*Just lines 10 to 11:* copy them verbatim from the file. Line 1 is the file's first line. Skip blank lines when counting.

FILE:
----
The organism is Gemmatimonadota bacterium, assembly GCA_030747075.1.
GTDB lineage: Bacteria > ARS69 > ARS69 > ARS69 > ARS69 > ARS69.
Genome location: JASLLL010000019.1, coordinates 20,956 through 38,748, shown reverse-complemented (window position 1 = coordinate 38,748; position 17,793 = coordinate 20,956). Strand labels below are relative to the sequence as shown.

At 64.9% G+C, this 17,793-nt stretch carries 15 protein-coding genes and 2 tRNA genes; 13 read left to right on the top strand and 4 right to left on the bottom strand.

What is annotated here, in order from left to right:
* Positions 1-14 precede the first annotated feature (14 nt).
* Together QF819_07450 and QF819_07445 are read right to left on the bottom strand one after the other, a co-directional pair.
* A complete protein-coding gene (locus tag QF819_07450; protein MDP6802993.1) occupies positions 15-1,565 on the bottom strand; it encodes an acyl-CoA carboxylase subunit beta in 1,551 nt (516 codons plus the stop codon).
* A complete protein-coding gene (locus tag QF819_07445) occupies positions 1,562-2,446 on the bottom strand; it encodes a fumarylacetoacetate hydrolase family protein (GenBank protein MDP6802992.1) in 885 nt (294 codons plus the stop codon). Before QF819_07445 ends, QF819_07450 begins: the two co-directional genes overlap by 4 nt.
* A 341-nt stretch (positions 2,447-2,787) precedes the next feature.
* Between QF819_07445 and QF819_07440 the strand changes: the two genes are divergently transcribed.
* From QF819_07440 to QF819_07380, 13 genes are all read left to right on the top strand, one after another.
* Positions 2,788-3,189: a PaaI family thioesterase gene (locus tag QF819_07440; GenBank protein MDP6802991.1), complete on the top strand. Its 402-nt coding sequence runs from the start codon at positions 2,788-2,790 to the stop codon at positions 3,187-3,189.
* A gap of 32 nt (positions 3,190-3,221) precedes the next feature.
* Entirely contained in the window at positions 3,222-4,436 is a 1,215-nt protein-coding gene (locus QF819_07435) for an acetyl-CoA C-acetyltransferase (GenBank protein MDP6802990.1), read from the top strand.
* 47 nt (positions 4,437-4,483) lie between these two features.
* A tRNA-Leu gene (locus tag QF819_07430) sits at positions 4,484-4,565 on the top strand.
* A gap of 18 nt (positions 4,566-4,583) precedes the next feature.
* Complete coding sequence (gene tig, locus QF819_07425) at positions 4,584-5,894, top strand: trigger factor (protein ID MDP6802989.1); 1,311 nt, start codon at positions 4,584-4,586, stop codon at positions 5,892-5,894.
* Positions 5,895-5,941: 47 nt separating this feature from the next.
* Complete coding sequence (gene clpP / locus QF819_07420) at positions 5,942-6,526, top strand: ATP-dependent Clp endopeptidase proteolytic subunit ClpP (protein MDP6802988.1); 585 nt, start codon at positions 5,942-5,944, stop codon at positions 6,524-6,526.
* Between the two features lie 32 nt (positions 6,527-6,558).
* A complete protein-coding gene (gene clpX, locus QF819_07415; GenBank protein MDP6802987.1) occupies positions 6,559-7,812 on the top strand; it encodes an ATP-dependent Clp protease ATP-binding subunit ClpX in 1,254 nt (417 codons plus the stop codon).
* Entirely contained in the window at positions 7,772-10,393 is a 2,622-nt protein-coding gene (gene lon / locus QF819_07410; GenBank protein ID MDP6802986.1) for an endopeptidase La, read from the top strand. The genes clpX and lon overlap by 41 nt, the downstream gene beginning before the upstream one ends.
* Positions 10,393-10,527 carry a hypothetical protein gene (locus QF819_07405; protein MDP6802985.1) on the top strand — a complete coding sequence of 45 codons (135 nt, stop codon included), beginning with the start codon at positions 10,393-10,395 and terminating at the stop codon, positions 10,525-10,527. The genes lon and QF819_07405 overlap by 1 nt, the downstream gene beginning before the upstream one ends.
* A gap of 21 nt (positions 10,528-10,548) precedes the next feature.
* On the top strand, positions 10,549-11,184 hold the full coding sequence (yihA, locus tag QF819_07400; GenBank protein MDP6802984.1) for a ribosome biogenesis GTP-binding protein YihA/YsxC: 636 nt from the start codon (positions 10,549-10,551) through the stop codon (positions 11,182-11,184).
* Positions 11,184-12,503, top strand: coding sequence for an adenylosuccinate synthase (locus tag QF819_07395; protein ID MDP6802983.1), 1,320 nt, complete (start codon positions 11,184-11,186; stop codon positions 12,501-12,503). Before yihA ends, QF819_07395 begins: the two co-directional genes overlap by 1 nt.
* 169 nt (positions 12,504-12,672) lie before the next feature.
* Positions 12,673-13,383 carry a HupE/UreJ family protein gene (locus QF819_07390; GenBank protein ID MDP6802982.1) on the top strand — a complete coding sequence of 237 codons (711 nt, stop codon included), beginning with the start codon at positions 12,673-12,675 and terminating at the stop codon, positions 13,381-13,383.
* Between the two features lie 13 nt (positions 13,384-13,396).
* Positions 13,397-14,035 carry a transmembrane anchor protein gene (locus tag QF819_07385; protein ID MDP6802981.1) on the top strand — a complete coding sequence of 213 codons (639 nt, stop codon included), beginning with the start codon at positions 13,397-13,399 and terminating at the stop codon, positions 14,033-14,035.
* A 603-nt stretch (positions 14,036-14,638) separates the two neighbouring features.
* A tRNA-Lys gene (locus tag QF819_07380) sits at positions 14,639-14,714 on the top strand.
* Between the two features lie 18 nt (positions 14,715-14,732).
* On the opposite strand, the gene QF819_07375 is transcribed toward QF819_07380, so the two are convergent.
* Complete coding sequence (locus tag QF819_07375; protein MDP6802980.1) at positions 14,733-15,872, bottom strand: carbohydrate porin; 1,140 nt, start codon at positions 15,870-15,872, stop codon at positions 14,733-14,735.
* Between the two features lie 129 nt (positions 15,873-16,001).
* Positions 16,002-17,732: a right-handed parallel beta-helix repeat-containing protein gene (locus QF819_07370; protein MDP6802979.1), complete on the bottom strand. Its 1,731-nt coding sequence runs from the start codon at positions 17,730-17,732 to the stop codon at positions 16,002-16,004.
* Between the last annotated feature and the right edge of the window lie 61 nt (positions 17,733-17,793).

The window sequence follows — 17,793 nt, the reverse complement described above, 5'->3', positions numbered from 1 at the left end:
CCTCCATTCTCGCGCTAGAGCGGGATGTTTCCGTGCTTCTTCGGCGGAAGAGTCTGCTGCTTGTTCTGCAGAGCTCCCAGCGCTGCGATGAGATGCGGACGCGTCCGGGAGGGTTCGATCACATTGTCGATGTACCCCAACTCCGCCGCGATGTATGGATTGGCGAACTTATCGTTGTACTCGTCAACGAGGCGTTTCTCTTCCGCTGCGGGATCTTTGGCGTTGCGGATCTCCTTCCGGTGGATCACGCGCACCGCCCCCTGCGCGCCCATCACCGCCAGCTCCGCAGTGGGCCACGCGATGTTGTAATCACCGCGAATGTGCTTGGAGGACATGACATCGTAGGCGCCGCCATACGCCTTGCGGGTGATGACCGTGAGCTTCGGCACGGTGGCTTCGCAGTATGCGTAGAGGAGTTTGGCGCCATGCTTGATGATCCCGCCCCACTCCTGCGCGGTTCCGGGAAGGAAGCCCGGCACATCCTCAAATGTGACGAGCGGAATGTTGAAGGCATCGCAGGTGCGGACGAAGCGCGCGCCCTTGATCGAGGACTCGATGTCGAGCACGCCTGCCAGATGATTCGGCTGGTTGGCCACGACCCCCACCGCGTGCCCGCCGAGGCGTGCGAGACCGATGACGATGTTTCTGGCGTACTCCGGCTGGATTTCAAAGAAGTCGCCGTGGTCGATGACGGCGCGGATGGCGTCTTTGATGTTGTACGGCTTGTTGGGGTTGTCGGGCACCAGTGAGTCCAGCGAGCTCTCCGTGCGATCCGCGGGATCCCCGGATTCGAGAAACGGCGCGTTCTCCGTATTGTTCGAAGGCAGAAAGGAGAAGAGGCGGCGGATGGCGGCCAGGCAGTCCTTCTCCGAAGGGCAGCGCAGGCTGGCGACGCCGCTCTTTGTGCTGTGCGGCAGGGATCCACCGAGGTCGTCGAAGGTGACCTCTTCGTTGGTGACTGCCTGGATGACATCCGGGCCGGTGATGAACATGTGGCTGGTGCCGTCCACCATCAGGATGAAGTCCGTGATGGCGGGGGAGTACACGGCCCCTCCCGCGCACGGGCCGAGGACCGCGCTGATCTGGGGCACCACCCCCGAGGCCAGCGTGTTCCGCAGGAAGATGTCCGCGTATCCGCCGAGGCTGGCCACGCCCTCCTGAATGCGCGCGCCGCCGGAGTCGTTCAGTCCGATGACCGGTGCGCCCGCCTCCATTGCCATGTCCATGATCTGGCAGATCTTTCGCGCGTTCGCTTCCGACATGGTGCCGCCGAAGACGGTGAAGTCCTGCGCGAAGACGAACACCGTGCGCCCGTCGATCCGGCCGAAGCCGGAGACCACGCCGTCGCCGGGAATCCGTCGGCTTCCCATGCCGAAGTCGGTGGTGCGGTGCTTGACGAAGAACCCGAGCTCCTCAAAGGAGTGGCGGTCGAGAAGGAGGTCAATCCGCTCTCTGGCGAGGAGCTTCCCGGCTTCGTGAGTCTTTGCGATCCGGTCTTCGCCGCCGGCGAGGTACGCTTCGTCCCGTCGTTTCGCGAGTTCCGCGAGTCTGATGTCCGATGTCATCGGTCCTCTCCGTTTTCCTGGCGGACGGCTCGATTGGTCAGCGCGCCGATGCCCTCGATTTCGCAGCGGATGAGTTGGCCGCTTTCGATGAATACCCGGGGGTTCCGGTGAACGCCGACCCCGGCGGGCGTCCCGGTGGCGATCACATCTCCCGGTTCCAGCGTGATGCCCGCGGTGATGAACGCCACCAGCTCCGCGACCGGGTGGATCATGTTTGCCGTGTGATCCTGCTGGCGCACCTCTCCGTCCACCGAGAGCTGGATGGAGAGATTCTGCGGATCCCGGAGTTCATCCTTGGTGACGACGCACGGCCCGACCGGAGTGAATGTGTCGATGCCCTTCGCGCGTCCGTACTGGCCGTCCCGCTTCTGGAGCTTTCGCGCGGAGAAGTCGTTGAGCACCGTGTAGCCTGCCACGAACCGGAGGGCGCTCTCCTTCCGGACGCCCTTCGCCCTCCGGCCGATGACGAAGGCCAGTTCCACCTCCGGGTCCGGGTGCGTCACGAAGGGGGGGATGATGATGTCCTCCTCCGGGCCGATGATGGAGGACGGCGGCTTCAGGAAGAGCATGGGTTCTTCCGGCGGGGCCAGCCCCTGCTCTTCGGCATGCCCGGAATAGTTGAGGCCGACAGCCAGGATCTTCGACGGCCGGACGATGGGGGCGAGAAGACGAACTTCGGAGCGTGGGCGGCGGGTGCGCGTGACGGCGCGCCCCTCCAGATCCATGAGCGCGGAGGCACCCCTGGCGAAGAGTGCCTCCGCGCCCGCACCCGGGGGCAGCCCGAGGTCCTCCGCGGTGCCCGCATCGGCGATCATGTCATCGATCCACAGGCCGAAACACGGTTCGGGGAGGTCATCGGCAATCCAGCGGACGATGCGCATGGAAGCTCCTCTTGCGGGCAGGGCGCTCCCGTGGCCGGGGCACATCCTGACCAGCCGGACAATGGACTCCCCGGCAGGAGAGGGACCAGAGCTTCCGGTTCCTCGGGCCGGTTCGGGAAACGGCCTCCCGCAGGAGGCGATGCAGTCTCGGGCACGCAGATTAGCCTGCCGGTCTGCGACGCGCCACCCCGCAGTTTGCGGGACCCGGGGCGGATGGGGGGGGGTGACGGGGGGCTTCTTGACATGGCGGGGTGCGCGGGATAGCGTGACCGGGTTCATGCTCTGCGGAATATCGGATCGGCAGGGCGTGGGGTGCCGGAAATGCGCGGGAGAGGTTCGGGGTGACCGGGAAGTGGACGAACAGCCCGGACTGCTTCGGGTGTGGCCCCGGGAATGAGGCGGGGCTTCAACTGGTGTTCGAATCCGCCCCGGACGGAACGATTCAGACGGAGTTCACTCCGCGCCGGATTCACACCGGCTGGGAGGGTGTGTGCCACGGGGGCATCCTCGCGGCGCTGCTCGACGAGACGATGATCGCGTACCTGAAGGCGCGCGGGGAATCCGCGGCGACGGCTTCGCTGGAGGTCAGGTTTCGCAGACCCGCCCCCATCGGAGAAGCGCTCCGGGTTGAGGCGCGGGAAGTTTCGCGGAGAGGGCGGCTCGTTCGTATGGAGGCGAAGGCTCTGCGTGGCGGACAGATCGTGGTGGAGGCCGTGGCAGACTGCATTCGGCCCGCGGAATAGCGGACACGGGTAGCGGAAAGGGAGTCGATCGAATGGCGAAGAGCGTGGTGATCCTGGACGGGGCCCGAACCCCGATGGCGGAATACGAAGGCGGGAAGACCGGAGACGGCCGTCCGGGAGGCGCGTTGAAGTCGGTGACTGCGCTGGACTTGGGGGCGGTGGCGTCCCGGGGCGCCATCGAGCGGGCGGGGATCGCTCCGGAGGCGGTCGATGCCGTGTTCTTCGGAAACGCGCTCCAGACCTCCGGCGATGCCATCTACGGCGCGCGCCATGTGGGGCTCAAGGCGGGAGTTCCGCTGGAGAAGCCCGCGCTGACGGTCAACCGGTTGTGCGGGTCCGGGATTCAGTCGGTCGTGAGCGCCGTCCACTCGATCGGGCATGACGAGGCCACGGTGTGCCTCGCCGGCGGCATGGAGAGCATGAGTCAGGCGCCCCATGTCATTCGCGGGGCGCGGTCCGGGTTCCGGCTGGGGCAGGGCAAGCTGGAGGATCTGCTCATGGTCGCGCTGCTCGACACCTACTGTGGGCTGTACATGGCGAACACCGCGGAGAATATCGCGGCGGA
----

* A 341-nt stretch (positions 2,447-2,787) precedes the next feature.
* Between QF819_07445 and QF819_07440 the strand changes: the two genes are divergently transcribed.